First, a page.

Guatemalan composer (and tango violinist) Sergio R. Reyes has written two short works for this concert, inspired by Argentinian tango. We look forward to presenting them to you!
Walter Krochmal, Honduran-American actor, translator, arts promoter and founder of the non-profit Bronx World Film, will be present at the concert to introduce two world premieres by Guatemalan Mr. Reyes.
The two new works by Mr. Reyes celebrate Argentinean Tango and are dedicated to significant Latin American causes. They are described here by the composer:
“A los Guardianes del Río” (“For the Guardians of the River”)
(In Memoriam Berta Cáceres, Rigoberto Lima Choc, and Octavio Brunetti).
The piece is a slow, elegiac milonga dedicated to Berta Cáceres and Rigoberto Lima Choc, assassinated recently as a consequence of leading local and international awareness campaigns promoting nature protection in isolated and marginalized regions. Both opposed current extractive ‘development’ models that cause irreversible damage to our planet and lead societies to massive consumerism. Both paid with their lives. The piece also commemorates the late Octavio Brunetti, pianist and arranger from Rosario, Argentina who called New York home for a decade. Arguably the best interpreter of tango music in this city within the last ten years, he died suddenly in late August of 2014. Octavio was –and will continue to be—one of the tango world’s “Guardians of the River.”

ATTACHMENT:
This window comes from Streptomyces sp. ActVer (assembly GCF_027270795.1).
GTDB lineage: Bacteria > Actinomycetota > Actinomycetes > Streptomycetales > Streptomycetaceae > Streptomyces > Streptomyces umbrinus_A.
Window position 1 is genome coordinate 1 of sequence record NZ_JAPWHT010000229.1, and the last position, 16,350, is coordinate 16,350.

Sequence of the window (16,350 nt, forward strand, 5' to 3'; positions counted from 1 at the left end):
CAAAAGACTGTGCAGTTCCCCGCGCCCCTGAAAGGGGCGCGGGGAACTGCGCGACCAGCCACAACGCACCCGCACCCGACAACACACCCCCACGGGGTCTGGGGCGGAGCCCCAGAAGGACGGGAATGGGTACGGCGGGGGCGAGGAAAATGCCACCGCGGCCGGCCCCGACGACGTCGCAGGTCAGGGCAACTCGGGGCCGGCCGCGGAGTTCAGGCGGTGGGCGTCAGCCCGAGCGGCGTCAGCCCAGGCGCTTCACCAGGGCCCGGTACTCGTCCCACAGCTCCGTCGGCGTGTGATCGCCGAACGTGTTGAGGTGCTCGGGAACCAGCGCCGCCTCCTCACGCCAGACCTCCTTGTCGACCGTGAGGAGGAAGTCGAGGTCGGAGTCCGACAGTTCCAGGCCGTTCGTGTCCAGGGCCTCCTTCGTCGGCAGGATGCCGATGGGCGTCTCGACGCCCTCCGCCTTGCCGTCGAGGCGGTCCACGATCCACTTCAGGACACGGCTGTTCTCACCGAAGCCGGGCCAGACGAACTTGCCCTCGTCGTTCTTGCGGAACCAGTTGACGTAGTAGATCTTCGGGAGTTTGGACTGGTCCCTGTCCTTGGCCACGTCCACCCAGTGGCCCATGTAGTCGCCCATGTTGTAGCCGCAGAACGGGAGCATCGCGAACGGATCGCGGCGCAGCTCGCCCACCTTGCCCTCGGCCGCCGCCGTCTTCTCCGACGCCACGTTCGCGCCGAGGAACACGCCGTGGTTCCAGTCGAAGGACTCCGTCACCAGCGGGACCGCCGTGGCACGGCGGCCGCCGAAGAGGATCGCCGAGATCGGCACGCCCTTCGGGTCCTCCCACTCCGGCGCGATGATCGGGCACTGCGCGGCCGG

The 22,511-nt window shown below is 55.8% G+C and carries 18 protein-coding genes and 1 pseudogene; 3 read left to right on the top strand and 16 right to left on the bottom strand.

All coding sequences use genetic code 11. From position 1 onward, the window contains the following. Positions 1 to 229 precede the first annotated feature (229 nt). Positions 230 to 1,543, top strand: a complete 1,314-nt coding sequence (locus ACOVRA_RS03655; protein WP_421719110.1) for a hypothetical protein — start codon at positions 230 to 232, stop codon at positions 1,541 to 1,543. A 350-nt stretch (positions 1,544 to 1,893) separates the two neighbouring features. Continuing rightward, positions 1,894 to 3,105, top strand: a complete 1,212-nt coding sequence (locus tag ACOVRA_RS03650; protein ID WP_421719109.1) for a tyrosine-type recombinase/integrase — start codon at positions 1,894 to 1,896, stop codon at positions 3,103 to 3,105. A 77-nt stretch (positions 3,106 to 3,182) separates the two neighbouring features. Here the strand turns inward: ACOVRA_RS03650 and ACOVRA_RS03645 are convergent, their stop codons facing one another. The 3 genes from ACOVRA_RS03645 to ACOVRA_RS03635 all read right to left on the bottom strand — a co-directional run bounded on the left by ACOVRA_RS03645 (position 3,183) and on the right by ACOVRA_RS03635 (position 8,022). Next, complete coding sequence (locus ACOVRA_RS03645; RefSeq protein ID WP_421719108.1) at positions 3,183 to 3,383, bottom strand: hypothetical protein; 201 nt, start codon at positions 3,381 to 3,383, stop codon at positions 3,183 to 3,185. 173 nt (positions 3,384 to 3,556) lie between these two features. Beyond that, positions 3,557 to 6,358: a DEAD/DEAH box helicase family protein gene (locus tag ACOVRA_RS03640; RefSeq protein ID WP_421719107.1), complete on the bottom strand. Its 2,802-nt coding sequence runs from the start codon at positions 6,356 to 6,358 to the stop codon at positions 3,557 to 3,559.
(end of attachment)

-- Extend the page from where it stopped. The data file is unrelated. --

“El encanto de Buenos Aires /El Enfermero” (“The Charm of Buenos Aires/The Nurse” (In Memoriam O. Brunetti)
In 1914, Guatemalan modernist writer/journalist Enrique Gómez Carrillo (1873-1927) traveled from Paris to Argentina. His book El encanto de Buenos Aires (The Charm of Buenos Aires) has a chapter devoted to the strong impressions the tango scene left upon him, the spell cast on him by the sensuous dance and music, and the thrill of being able to recognize melodies which already enjoyed world popularity back then. The music celebrates the writer’s universality.
Please read about our soloists and composer here: Artists
Wed. March 25th, 2015
From Time to Time, Fantasias on Two Appalachian Folksongs
by Anthony Iannaccone
I. Once upon a Time: Crosscurrents Remembered
II. Moving Time: a Millennium Ride
The title of this work is a play on the word “time.” Although the term “from time to time” usually refers to something that occurs occasionally or infrequently, it implies a different meaning here. The real idea behind this two-movement, American-folksong fantasy would be conveyed by a literal but clumsy title such as From Past Times to Future Times. In short, From Time to Time is about memories and movement.